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Let Yourself Write

When people undertake writing, it is often not with the agenda of writing but with the agenda of "becoming a writer." ... The bottom line, the fact that the act of writing makes you a writer, barely enters the equation at all. Instead, we come up with ideas like "Real writers are published," or "Real writers make a living from their writing." In a sense, we are saying, "Real writers get validation from others that they are writers."
This essay is weak. That was my initial thought. A weak exercise. I gave myself permission to skip it and planned a blog entry about how grown up I am now, that I can merrily neglect the assignment because I recognize it for the busy seatwork it really is.

Reality: The assignment isn't weak. I struggle with it. It's easier to skip it than to work through it. Ah, hell. Here goes.
Step one: What are your hidden associations with the term "writer"? Fill in the following as rapidly as possible.
  1. Writers are published.
  2. Writers are passionate.
  3. Writers are critically acclaimed.
  4. Writers are better informed than me.
  5. Writers are bottomless wells of creativity.
  6. Writers are organized: they make plot outlines and character summaries, write easy rough drafts that they spend hours perfecting.
  7. Writers are members of writers' groups that buoy them up.
  8. Writers are in tune with humanity.
  9. Writers are confident in their abilities.
  10. Writers are up on my pedestal.
Step two: Convert the negative associations to positive affirmations.
Here's where I struggle. Writers have what I don't have and could never hope to attain. Think of the Greek Gods: the perfection of ideals. Real writers appear to me a pantheon of gods: Margaret Atwood is Zeus; John Steinbeck is Hera; Stephen King is Hades; Cormac McCarthy is Ares; Mo Willems is, ah hell I don't know who he is but he's up there too, along with Luis Alberto Urrea, Anne Lamott, Sarah Waters, Jodi Picoult, Ursula LeGuin, the myriad other authors I read and respect. There's no way I could occupy the same space.

Only I have occupied the same space. I sat in the same room with Urrea not 12 months ago at the Tucson Festival of Books. I'd just read In Search of Snow and it floored me. And there he was, sitting on the edge of a plastic 6-foot table, talking easily about his own work, the work of other authors, and answering questions from aspiring writers about their work. Halfway through his talk I realized I was sitting next to his wife. Regular people, not Gods.

The struggle: Writers have what I don't have and could never hope to attain.
Convert: I am a writer. I have what it takes and I can attain a measure of what my most admired published writers have attained.

I think that's what I'm meant to achieve with this exercise. For the sake of completing the busywork, however:

  1. Writers are published becomes Writers write. Applied to myself: I'm writing right now, aren't I?
  2. Writers are passionate becomes Writers are passionate. Applied to myself: The passion is there, it's just been buried for half my life. Like a phoenix rising from the ashes...
  3. Writers are critically acclaimed becomes ... I don't know. This one's hard. Writers are sometimes acclaimed but more often criticized. This assumes the writer's work is published. This assumes publication is the goal of writing. That's where the work lies for this statement, I think. The process of writing in many ways is more important than the product of writing.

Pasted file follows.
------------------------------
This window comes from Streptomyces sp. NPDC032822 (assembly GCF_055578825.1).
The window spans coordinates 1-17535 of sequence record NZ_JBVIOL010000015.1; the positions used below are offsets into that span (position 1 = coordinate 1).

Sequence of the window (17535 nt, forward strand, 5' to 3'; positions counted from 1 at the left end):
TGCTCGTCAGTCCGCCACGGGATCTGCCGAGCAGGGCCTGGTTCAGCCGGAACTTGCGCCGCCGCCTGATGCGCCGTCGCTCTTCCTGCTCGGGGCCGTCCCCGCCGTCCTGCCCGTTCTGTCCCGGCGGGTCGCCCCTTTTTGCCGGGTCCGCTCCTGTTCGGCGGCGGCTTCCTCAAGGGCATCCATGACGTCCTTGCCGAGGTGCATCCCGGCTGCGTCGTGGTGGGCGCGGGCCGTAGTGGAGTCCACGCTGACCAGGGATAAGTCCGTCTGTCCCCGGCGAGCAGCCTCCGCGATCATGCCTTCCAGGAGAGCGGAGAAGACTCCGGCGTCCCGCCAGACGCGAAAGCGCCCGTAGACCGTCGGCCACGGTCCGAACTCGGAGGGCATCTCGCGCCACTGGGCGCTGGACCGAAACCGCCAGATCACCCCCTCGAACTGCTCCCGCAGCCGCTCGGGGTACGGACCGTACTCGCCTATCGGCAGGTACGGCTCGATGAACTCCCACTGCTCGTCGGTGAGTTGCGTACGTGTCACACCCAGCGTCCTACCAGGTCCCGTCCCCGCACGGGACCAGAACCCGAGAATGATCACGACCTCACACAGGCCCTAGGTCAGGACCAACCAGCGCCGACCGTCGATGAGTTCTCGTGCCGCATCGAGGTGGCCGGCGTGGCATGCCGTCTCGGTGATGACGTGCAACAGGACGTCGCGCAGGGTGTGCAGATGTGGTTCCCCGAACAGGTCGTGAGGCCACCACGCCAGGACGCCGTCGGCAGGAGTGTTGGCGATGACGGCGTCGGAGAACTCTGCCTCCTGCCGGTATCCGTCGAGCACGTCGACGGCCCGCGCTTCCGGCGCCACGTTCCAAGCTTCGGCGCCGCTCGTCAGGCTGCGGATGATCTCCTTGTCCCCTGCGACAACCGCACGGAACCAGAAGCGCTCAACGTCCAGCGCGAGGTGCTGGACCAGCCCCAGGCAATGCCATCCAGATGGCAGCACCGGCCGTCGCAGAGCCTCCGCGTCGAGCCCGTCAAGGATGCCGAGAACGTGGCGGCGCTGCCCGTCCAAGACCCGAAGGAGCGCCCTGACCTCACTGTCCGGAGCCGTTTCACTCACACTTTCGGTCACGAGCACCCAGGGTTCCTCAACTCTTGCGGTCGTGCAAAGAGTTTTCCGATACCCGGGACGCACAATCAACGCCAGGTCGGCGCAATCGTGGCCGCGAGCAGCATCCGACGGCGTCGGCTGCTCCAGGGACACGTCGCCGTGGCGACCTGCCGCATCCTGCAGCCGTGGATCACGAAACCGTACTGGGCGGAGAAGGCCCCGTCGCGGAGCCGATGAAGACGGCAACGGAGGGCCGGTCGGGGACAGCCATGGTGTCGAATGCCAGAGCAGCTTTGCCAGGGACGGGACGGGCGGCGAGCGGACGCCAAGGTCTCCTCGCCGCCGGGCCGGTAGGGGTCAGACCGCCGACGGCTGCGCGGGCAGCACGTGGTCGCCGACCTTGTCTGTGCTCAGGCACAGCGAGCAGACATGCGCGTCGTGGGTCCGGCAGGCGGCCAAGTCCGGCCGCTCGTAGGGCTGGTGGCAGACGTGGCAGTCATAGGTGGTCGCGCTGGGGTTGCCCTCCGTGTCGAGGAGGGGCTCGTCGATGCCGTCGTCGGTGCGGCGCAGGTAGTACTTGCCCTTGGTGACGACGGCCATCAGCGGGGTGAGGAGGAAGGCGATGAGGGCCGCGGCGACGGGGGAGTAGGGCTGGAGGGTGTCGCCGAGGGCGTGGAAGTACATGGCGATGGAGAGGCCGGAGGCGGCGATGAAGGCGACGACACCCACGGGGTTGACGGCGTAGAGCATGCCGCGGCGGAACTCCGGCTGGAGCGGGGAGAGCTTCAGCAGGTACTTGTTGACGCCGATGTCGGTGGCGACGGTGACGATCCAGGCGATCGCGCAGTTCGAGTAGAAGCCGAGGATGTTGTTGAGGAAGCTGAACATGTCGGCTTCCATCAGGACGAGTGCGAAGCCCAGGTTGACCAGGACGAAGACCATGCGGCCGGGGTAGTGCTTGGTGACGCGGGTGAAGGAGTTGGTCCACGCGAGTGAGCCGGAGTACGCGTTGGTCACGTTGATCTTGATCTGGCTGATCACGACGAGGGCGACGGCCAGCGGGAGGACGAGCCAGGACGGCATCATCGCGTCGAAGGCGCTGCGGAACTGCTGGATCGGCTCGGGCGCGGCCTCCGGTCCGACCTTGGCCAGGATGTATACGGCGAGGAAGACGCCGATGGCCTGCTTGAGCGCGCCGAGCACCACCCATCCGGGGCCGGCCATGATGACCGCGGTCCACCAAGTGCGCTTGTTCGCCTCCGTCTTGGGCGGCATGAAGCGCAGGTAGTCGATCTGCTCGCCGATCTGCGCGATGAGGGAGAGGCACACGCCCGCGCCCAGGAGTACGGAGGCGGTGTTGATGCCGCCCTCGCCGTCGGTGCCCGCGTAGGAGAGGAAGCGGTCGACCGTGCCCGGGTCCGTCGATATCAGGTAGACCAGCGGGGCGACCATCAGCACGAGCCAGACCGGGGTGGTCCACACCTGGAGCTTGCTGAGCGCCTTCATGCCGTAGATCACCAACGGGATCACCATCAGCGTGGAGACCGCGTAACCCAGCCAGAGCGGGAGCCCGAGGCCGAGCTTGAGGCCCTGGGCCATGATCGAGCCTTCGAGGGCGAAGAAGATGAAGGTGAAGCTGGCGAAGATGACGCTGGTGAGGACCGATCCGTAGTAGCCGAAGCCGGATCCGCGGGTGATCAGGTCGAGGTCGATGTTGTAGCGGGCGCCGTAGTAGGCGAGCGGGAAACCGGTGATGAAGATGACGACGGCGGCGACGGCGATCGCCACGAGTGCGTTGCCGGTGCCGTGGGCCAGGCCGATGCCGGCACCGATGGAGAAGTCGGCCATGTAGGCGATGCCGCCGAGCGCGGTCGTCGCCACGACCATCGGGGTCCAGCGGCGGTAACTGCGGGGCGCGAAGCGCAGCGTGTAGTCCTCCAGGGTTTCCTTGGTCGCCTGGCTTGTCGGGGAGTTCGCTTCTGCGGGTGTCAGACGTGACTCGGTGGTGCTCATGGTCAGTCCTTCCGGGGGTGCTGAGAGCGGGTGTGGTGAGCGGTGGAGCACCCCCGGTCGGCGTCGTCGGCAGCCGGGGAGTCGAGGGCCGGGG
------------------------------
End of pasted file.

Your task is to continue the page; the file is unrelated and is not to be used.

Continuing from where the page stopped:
4. Writers are better informed than me becomes Writers pay attention to what's important to them at that point in their lives. I've been carrying so much baggage lately that I'm poorly informed about world events. Survival instinct turns all my thoughts inward, to my own life, so that I didn't even know those Chilean miners were surviving underground until they started coming to the surface this week; I barely knew a thing about Haiti, or Pakistan, or the BP oil spill. The same survival instinct turned me off even to my own thoughts, because if I explored them too deeply I'd find I couldn't cope. I've been body surfing the waves of my own life because I'm too scared to break the surface and scuba dive the coral reef. In a way, writing would force me to break the surface. Before now I wasn't ready to take the plunge. I'm still not too sure.
  5. Writers are bottomless wells of creativity becomes Everyone has blockage somewhere. But "bottomless well of creativity" still seems more positive to me than "blockage." That's not the point, though, is it?
  6. Writers are organized: they make plot outlines and character summaries, write easy rough drafts that they spend hours perfecting becomes Writers have their own methods. Personally, I spend a lot of time rolling ideas around in my head before anything even makes it to paper. And all that rolling around can happen while I'm doing other things, like washing the dishes or walking the dog.
  7. Writers are members of writers' groups that buoy them up becomes I am a member of a writers' group that buoys me up. No matter we haven't met in over a year; I still know I can count on Charlie and Molly and Judy if I want to submit work to them.
  8. Writers are in tune with humanity becomes Writers explore humanity through writing. I can do that, too.
  9. Writers are confident in their abilities. I've got nothing to back this up. It's probably not true, and certainly not true of myself.
  10. Writers are up on my pedestal becomes It's my pedestal, isn't it?

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temporize \TEM-puh-ryz\, intransitive verb:
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4. To come to terms (usually followed by 'with').

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